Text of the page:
For example, if you need to create an Ubuntu container, you may execute,

sudo lxc-create -n ubuntu01 -t ubuntu

If you want to create an OpenSUSE container you may execute,

sudo lxc-create -n opensuse1 -t opensuse

If you want to create a Centos container, you may execute,

sudo apt-get install yum // This is require as a prerequisite for centos installation
sudo lxc-create -n centos01 -t centos

Once created you should be able to list all the LXCs created.

sudo lxc-ls

To list down the complete container information,

sudo lxc-info -n ubuntu01
Starting LXC

Execute following command to start the created containers.

sudo lxc-start -n ubuntu01 -d

Now use the following to log in to the started containers.

sudo lxc-console -n ubuntu01

The default userid/password is ubuntu/ubuntu.

[To exit from the console, press “Ctrl+a” followed by the letter “a”.]

If you need to see the assigned IP address and the state of any created instance,

sudo lxc-ls --fancy ubuntu01
Stopping LXC
sudo lxc-stop -n ubuntu01
Cloning LXC
sudo lxc-stop -n ubuntu01
sudo lxc-clone ubuntu01 ubuntu02
sudo lxc-start -n ubuntu02
Deleting LXC

sudo lxc-destroy -n ubuntu01

Managing LXC using a Web Console
sudo wget http://lxc-webpanel.github.io/tools/install.sh -O - | bash

Then, access the LXC web panel using URL: http://<ip-address>:5000. The default username/password is admin/admin

References:

1. Setting up Multiple Linix System Containers using Ubuntu 14 LTS - http://www.unixmen.com/setting-multiple-isolated-linux-systems-containers-using-lxc-ubuntu-14-04/

2. LXC Complete Guide – https://help.ubuntu.com/12.04/serverguide/lxc.html

3. The Evolution of Linux Containers and Future – https://dzone.com/articles/evolution-of-linux-containers-future

4. Can containers really ship software –  https://dzone.com/articles/can-containers-really-ship-software

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Generating public-private key pairs with ssh-keygen

If you are into enterprise application development, you must have come across the requirement of “generating public-private key pairs”. The purpose can be multiple. Mostly you need this in order to authenticate a desired client.

Usually, for this task you always tend to fall back on tools like keytool or OpenSSL. However, they have the capability not only to create “public-private key pairs”. They have the capability to handle generated keys and certificates in production systems.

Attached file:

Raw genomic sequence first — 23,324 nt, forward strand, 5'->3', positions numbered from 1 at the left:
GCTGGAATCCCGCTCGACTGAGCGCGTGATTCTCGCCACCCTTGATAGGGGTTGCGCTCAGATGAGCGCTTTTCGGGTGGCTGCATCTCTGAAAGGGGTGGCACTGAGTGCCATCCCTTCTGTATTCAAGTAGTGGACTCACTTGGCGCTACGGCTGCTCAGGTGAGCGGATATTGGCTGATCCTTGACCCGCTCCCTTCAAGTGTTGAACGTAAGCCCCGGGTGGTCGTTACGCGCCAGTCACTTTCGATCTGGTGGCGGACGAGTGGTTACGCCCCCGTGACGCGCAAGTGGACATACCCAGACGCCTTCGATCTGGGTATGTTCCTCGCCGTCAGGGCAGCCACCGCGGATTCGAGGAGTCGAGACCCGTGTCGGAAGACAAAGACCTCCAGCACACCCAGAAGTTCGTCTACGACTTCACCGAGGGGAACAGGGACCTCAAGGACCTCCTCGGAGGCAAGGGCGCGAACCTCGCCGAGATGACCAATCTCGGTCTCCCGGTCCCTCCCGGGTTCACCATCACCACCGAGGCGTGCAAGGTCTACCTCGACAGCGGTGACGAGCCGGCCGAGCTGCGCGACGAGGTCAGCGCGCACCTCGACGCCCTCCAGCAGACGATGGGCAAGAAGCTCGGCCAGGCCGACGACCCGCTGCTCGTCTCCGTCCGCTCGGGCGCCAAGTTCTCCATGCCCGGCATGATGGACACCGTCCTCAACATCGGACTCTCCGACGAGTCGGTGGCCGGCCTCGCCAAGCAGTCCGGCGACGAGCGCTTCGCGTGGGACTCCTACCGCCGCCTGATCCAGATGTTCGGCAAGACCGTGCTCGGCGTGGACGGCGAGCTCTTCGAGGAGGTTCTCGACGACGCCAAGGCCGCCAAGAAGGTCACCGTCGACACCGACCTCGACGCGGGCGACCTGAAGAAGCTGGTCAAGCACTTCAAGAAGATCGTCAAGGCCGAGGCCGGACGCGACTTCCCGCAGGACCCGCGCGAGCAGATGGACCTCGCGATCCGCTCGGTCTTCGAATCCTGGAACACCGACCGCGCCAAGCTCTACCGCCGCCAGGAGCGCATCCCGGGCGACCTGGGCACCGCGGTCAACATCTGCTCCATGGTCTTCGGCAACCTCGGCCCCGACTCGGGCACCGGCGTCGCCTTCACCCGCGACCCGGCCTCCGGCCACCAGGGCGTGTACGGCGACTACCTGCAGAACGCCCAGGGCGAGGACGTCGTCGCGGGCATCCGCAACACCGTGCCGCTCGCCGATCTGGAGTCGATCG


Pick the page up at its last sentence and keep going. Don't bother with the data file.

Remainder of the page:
However, if you have a simple authentication requirement, using above tools may not be ideal choices. Mainly because there are some other tools, which has the capability to just generate “public-private key pairs” without much hassle. One of the popular choices is the ssh-keygen tool, which is available on Unix/Linux distributions.

For example, If you want to authenticate yourself to a remote server, other than the username-password authentication, you are required to create a “public-private key pair” to authenticate between two entities. (i.e. Authenticating an AWS user to a EC2 instance is a good example) In these scenarios, ssh-keygen can be very handy. After creating the key pair, just send out the public key to any party who is willing to authenticate your machine. That party may add your public key to the server instance. (In Unix like systems, it may be to your .ssh directory of the home folder. Just append the public key to the “authorized_keys” file) Thereafter, just do a “ssh” to the particular remote server/instance specifying the private key as the argument. Thats it!

However, in Windows systems, puttygen is the tool widely being used. However, the public keys, which are extracted from this tool will not work properly while user authentication. The workaround would be to change the format of the public key in the authorized_keys.

For example, the initial public key generated by puttygen can be in the following format,

---- BEGIN SSH2 PUBLIC KEY ----
Comment: "rsa-key-20110829"
AAAAB3NzaFDFDFDGEEABJQAAAIEAknX1EwDVO826fSyAxVOkruwwG8AWNjsw4FXz
XrN6FClXU7BegOziTlDFDFDGDGGDFGD9ciJkE7LN55CEr9eOcNh16jSd/6a9J38R
MQwWUn3UvsrHKMu6qetf1kbP0b77Md4DFDFDFGDFGDyVYZrt7Nw/Q0MtObYdqFVS
/4kdfdffS=
---- END SSH2 PUBLIC KEY ----

In this example, just remove the comment lines and EOL characters and add a “ssh-rsa” string to the beginning.

ssh-rsa AB3NzaC1yc2EAAAABJQAAAIEAknX1EwDVO826fSyAxVOkruwwG8AWNjsw4FXzXrN6FClXU7BegOziTlL1jG0oPOHMrxx9ciJ38RMQwWUn3UvsrHKMu6qetf1kbP0b77Md4fJvxgPnxAM6yVYZrt7Nw/Q0MtObYdqFVS/4kx+JM= <user-name>

This will eliminate the authentication issue that you probably had.

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Using the Linux “screen” command

If you have a remote Linux machine with ssh access and if you want to run a job that takes a longer period of time, most of the time the ssh session will time out. That means you need a way to execute that job in the background even if your session times out. To facilitate this feature, Linux has the screen command.

How to activate a screen session?

>> screen -a

Then if you want to run the background job, just execute it and use the Ctrl+A+D to get back to your main prompt.

How to check the number of screen sessions available?

>> screen -ls

The answer would be like,

There is a screen on:
10707.pts-0.linuxmachine    (Detached)
1 Socket in /var/run/screen/S-root.

How do we go back to a screen session that is already detached by the user?

>> screen -r 10707

(Here the “10707″ refers to the particular screen session ID)

Once you get back to the particular screen session, you can formally get back to the  default command prompt by just typing exit.

Reference: http://www.linuxjournal.com/article/6340?page=0,1